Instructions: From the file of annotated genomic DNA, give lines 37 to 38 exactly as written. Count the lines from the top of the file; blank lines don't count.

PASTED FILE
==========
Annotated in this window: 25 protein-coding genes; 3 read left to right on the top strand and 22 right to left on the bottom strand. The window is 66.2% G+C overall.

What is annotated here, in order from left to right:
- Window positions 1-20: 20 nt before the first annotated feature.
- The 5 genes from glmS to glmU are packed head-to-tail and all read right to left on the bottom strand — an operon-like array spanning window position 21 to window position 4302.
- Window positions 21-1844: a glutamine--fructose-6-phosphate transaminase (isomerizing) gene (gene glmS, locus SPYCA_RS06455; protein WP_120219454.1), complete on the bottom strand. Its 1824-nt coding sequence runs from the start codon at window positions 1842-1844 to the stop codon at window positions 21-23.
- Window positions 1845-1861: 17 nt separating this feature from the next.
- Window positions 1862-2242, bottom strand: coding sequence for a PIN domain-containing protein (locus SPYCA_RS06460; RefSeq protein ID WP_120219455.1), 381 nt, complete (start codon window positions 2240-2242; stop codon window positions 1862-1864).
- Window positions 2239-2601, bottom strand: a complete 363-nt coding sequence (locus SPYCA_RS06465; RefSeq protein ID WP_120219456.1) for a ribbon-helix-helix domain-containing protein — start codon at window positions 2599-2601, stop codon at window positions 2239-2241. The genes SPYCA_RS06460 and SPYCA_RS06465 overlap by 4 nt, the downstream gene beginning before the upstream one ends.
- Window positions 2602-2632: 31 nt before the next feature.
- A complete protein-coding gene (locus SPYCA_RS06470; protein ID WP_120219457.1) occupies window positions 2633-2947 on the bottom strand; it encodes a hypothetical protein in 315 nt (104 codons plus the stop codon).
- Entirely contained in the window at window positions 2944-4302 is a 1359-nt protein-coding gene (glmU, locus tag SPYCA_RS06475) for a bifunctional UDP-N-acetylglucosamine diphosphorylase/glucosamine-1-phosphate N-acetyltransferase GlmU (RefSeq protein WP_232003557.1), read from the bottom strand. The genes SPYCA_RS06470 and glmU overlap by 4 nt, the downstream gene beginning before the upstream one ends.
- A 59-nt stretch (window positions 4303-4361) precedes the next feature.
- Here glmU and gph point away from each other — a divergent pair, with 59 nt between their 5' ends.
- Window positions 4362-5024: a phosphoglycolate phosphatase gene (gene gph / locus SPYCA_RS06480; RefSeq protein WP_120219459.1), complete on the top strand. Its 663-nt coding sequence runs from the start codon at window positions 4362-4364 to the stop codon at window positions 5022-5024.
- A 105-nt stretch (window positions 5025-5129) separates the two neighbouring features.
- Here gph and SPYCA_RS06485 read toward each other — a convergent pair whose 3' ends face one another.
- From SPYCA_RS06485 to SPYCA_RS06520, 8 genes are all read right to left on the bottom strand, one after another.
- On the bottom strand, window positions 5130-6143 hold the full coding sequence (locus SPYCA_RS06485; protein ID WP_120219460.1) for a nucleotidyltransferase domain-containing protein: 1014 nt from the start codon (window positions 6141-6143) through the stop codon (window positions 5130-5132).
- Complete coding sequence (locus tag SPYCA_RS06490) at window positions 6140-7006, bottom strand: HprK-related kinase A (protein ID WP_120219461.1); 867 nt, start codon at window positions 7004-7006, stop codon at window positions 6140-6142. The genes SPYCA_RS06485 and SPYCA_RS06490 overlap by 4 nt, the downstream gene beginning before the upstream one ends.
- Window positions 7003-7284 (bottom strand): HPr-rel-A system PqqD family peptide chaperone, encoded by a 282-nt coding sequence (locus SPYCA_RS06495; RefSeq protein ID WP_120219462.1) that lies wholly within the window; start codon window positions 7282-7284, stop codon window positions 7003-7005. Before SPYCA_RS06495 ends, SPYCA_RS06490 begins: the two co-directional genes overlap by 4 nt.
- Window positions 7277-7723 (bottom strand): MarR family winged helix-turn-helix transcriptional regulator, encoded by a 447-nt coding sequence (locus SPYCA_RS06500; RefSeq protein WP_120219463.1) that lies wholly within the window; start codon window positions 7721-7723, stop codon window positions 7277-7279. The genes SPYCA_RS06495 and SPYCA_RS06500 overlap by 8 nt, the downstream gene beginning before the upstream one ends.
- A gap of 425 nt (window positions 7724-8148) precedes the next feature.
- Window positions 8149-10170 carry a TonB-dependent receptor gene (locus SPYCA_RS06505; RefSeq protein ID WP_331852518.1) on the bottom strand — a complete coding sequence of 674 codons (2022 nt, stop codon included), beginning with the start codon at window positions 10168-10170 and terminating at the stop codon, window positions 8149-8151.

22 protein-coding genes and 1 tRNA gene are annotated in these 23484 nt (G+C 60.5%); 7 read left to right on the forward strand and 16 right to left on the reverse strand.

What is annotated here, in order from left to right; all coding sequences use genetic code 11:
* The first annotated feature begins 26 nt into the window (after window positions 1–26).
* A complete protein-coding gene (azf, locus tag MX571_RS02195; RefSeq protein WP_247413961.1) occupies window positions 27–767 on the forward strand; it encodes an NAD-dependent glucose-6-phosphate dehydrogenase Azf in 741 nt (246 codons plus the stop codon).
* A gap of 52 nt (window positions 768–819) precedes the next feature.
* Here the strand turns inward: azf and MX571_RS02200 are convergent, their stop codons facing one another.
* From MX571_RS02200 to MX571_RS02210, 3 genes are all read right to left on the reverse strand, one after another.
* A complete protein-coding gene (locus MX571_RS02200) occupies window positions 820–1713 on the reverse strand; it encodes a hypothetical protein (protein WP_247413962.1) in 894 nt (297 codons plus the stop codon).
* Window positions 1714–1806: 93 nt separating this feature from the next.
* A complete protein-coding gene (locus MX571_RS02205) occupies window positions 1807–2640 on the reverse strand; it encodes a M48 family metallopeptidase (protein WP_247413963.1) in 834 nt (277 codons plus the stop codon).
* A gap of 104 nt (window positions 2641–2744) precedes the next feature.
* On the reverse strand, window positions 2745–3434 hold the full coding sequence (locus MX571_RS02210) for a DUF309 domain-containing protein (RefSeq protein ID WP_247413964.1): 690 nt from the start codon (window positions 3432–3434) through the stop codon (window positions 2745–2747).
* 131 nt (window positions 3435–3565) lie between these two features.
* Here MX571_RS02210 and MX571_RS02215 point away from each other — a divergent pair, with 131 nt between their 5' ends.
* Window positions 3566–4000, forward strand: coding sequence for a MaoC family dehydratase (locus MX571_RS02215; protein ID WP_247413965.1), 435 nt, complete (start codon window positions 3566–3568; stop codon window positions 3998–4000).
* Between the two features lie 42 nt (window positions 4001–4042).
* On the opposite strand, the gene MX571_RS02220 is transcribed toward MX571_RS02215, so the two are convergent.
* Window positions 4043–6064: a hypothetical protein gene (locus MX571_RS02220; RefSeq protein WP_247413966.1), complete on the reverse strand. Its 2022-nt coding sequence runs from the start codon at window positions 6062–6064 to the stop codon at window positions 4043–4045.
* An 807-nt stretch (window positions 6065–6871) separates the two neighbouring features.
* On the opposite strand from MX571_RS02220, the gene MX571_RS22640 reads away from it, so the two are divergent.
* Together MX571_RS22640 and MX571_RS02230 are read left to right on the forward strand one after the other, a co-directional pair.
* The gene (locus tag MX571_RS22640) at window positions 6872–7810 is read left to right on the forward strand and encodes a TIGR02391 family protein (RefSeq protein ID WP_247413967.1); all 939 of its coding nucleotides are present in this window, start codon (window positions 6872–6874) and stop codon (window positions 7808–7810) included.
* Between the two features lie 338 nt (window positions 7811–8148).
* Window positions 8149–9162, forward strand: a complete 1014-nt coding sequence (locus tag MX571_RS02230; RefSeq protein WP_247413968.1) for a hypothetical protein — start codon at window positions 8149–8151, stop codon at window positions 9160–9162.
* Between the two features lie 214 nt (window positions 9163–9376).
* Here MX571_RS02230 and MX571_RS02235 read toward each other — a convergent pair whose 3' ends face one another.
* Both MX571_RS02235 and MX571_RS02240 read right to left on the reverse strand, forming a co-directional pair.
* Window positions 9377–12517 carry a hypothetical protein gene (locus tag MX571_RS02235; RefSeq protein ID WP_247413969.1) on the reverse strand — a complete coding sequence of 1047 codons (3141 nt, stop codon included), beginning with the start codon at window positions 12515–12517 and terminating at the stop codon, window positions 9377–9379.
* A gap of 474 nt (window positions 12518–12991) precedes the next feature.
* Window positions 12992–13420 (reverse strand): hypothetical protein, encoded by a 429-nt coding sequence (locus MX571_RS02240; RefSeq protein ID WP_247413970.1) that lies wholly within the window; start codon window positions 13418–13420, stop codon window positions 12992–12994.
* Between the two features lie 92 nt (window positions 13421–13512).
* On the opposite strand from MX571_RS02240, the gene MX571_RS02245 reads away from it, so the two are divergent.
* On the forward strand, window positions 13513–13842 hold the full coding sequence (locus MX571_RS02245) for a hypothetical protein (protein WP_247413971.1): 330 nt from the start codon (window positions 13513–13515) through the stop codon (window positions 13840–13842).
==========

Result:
* Here MX571_RS02210 and MX571_RS02215 point away from each other — a divergent pair, with 131 nt between their 5' ends.
* Window positions 3566–4000, forward strand: coding sequence for a MaoC family dehydratase (locus MX571_RS02215; protein ID WP_247413965.1), 435 nt, complete (start codon window positions 3566–3568; stop codon window positions 3998–4000).